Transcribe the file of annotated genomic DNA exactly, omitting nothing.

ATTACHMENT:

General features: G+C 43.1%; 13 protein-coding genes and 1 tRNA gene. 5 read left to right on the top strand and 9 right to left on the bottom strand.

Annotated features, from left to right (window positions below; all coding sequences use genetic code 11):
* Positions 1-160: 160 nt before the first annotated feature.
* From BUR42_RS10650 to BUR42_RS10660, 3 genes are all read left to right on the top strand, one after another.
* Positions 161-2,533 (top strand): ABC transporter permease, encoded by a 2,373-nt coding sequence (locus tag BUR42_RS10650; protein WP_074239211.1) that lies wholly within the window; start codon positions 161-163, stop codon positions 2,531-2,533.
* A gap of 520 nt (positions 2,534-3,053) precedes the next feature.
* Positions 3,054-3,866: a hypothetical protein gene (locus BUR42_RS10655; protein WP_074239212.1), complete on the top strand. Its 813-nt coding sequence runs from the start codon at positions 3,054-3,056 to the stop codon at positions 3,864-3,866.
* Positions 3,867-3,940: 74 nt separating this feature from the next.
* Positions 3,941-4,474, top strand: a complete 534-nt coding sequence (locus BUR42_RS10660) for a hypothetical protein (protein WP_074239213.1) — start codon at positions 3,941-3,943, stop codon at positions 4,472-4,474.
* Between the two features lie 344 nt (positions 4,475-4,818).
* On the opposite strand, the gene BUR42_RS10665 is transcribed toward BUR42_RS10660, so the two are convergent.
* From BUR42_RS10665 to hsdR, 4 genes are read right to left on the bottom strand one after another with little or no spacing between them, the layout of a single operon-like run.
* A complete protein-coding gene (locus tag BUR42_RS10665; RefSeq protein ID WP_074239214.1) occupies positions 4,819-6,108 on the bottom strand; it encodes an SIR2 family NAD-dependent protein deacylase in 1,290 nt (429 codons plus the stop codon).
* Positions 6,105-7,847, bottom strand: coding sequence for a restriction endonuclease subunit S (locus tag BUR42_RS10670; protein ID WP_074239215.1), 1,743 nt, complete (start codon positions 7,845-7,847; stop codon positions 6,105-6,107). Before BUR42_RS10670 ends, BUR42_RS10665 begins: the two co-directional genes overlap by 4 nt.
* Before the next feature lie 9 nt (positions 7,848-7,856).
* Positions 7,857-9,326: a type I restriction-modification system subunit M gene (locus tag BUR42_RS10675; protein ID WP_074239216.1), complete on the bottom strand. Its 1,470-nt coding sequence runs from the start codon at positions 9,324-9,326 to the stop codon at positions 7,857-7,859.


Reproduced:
General features: G+C 43.1%; 13 protein-coding genes and 1 tRNA gene. 5 read left to right on the top strand and 9 right to left on the bottom strand.

Annotated features, from left to right (window positions below; all coding sequences use genetic code 11):
* Positions 1-160: 160 nt before the first annotated feature.
* From BUR42_RS10650 to BUR42_RS10660, 3 genes are all read left to right on the top strand, one after another.
* Positions 161-2,533 (top strand): ABC transporter permease, encoded by a 2,373-nt coding sequence (locus tag BUR42_RS10650; protein WP_074239211.1) that lies wholly within the window; start codon positions 161-163, stop codon positions 2,531-2,533.
* A gap of 520 nt (positions 2,534-3,053) precedes the next feature.
* Positions 3,054-3,866: a hypothetical protein gene (locus BUR42_RS10655; protein WP_074239212.1), complete on the top strand. Its 813-nt coding sequence runs from the start codon at positions 3,054-3,056 to the stop codon at positions 3,864-3,866.
* Positions 3,867-3,940: 74 nt separating this feature from the next.
* Positions 3,941-4,474, top strand: a complete 534-nt coding sequence (locus BUR42_RS10660) for a hypothetical protein (protein WP_074239213.1) — start codon at positions 3,941-3,943, stop codon at positions 4,472-4,474.
* Between the two features lie 344 nt (positions 4,475-4,818).
* On the opposite strand, the gene BUR42_RS10665 is transcribed toward BUR42_RS10660, so the two are convergent.
* From BUR42_RS10665 to hsdR, 4 genes are read right to left on the bottom strand one after another with little or no spacing between them, the layout of a single operon-like run.
* A complete protein-coding gene (locus tag BUR42_RS10665; RefSeq protein ID WP_074239214.1) occupies positions 4,819-6,108 on the bottom strand; it encodes an SIR2 family NAD-dependent protein deacylase in 1,290 nt (429 codons plus the stop codon).
* Positions 6,105-7,847, bottom strand: coding sequence for a restriction endonuclease subunit S (locus tag BUR42_RS10670; protein ID WP_074239215.1), 1,743 nt, complete (start codon positions 7,845-7,847; stop codon positions 6,105-6,107). Before BUR42_RS10670 ends, BUR42_RS10665 begins: the two co-directional genes overlap by 4 nt.
* Before the next feature lie 9 nt (positions 7,848-7,856).
* Positions 7,857-9,326: a type I restriction-modification system subunit M gene (locus tag BUR42_RS10675; protein ID WP_074239216.1), complete on the bottom strand. Its 1,470-nt coding sequence runs from the start codon at positions 9,324-9,326 to the stop codon at positions 7,857-7,859.